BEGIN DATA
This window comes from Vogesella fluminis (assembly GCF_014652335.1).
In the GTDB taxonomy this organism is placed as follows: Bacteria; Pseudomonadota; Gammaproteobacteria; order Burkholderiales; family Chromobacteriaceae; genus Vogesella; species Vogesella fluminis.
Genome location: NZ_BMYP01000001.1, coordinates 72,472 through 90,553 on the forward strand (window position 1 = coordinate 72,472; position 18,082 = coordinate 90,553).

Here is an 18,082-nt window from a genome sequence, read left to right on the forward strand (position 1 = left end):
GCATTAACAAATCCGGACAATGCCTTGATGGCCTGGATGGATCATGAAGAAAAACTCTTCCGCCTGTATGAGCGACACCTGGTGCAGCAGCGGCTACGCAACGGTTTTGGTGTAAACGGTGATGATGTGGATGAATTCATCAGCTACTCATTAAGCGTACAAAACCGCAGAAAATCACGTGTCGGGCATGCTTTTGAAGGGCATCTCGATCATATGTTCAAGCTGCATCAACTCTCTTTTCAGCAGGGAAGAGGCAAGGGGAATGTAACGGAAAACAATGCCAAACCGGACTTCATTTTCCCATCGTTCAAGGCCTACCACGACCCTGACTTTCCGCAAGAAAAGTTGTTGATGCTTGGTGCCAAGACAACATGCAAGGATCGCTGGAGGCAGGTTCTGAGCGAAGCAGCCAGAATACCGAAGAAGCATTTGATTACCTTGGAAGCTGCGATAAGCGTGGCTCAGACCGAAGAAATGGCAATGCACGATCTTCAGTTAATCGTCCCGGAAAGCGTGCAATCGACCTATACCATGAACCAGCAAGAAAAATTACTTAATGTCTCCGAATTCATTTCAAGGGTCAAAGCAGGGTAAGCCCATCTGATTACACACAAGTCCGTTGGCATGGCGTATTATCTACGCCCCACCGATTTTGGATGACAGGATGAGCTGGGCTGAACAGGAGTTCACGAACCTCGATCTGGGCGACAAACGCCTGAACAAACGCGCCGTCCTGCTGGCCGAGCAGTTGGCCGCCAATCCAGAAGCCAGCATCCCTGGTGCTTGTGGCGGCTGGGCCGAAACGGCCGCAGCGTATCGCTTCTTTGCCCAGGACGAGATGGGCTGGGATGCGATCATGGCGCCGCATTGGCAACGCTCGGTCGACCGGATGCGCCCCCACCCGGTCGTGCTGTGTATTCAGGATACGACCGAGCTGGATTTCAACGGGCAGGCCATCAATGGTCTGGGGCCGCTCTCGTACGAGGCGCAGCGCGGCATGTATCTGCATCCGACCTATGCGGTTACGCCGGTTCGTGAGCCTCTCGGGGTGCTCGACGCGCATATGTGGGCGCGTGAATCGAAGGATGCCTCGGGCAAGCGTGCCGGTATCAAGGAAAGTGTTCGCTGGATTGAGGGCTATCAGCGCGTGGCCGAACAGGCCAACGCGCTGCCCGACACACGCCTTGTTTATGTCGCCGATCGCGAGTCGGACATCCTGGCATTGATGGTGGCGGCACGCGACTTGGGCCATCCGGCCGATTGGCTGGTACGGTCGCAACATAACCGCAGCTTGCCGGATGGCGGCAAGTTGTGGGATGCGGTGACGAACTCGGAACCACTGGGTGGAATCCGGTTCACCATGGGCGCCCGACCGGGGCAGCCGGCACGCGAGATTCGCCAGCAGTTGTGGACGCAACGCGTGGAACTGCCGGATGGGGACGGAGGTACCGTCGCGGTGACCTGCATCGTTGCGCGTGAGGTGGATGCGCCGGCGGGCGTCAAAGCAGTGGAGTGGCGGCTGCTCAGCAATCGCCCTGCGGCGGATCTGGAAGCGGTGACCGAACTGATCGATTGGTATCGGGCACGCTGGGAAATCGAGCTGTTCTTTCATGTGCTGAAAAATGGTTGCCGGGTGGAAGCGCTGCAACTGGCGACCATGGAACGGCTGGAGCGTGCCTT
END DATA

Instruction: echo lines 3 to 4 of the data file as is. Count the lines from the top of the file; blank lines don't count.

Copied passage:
Genome location: NZ_BMYP01000001.1, coordinates 72,472 through 90,553 on the forward strand (window position 1 = coordinate 72,472; position 18,082 = coordinate 90,553).

Here is an 18,082-nt window from a genome sequence, read left to right on the forward strand (position 1 = left end):